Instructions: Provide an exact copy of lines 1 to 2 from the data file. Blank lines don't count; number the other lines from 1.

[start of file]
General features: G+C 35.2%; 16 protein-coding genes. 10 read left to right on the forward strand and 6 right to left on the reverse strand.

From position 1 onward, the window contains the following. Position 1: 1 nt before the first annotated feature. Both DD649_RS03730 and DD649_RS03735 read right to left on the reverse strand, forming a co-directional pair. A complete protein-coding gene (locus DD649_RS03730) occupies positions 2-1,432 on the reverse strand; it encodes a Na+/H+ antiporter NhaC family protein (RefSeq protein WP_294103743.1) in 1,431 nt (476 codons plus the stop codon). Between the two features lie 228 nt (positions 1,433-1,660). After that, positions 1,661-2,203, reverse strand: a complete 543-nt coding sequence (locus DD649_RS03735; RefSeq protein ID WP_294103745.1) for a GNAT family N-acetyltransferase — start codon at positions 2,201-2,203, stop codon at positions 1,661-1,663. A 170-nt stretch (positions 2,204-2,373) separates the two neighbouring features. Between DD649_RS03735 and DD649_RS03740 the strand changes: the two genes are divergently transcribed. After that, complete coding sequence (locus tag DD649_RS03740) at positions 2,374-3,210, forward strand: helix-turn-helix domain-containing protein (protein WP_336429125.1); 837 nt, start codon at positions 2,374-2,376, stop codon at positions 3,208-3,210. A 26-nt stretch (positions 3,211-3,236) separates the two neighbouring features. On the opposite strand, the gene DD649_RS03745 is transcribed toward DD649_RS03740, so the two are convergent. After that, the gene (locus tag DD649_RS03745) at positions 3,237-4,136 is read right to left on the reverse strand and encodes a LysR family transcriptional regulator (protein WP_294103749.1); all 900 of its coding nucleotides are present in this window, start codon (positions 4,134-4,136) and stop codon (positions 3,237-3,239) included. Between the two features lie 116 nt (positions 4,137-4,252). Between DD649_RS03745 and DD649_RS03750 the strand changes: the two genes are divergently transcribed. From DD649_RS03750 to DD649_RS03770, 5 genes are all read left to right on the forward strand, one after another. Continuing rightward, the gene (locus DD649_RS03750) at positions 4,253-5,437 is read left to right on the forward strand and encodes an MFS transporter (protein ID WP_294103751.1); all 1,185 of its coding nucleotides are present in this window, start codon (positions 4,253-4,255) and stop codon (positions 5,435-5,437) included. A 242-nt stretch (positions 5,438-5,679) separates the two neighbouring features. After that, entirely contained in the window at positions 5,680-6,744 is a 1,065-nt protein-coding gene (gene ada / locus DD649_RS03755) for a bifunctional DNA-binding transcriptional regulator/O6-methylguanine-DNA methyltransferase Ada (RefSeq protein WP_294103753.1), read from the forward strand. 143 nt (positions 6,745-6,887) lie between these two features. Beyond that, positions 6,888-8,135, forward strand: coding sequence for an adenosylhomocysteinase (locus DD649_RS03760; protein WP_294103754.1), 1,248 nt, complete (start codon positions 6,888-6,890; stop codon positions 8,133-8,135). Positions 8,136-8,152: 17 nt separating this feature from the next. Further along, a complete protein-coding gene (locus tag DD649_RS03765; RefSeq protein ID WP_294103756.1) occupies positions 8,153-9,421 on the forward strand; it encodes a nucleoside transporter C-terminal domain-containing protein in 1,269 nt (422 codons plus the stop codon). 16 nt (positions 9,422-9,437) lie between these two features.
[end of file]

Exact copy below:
General features: G+C 35.2%; 16 protein-coding genes. 10 read left to right on the forward strand and 6 right to left on the reverse strand.

From position 1 onward, the window contains the following. Position 1: 1 nt before the first annotated feature. Both DD649_RS03730 and DD649_RS03735 read right to left on the reverse strand, forming a co-directional pair. A complete protein-coding gene (locus DD649_RS03730) occupies positions 2-1,432 on the reverse strand; it encodes a Na+/H+ antiporter NhaC family protein (RefSeq protein WP_294103743.1) in 1,431 nt (476 codons plus the stop codon). Between the two features lie 228 nt (positions 1,433-1,660). After that, positions 1,661-2,203, reverse strand: a complete 543-nt coding sequence (locus DD649_RS03735; RefSeq protein ID WP_294103745.1) for a GNAT family N-acetyltransferase — start codon at positions 2,201-2,203, stop codon at positions 1,661-1,663. A 170-nt stretch (positions 2,204-2,373) separates the two neighbouring features. Between DD649_RS03735 and DD649_RS03740 the strand changes: the two genes are divergently transcribed. After that, complete coding sequence (locus tag DD649_RS03740) at positions 2,374-3,210, forward strand: helix-turn-helix domain-containing protein (protein WP_336429125.1); 837 nt, start codon at positions 2,374-2,376, stop codon at positions 3,208-3,210. A 26-nt stretch (positions 3,211-3,236) separates the two neighbouring features. On the opposite strand, the gene DD649_RS03745 is transcribed toward DD649_RS03740, so the two are convergent. After that, the gene (locus tag DD649_RS03745) at positions 3,237-4,136 is read right to left on the reverse strand and encodes a LysR family transcriptional regulator (protein WP_294103749.1); all 900 of its coding nucleotides are present in this window, start codon (positions 4,134-4,136) and stop codon (positions 3,237-3,239) included. Between the two features lie 116 nt (positions 4,137-4,252). Between DD649_RS03745 and DD649_RS03750 the strand changes: the two genes are divergently transcribed. From DD649_RS03750 to DD649_RS03770, 5 genes are all read left to right on the forward strand, one after another. Continuing rightward, the gene (locus DD649_RS03750) at positions 4,253-5,437 is read left to right on the forward strand and encodes an MFS transporter (protein ID WP_294103751.1); all 1,185 of its coding nucleotides are present in this window, start codon (positions 4,253-4,255) and stop codon (positions 5,435-5,437) included. A 242-nt stretch (positions 5,438-5,679) separates the two neighbouring features. After that, entirely contained in the window at positions 5,680-6,744 is a 1,065-nt protein-coding gene (gene ada / locus DD649_RS03755) for a bifunctional DNA-binding transcriptional regulator/O6-methylguanine-DNA methyltransferase Ada (RefSeq protein WP_294103753.1), read from the forward strand. 143 nt (positions 6,745-6,887) lie between these two features. Beyond that, positions 6,888-8,135, forward strand: coding sequence for an adenosylhomocysteinase (locus DD649_RS03760; protein WP_294103754.1), 1,248 nt, complete (start codon positions 6,888-6,890; stop codon positions 8,133-8,135). Positions 8,136-8,152: 17 nt separating this feature from the next. Further along, a complete protein-coding gene (locus tag DD649_RS03765; RefSeq protein ID WP_294103756.1) occupies positions 8,153-9,421 on the forward strand; it encodes a nucleoside transporter C-terminal domain-containing protein in 1,269 nt (422 codons plus the stop codon). 16 nt (positions 9,422-9,437) lie between these two features.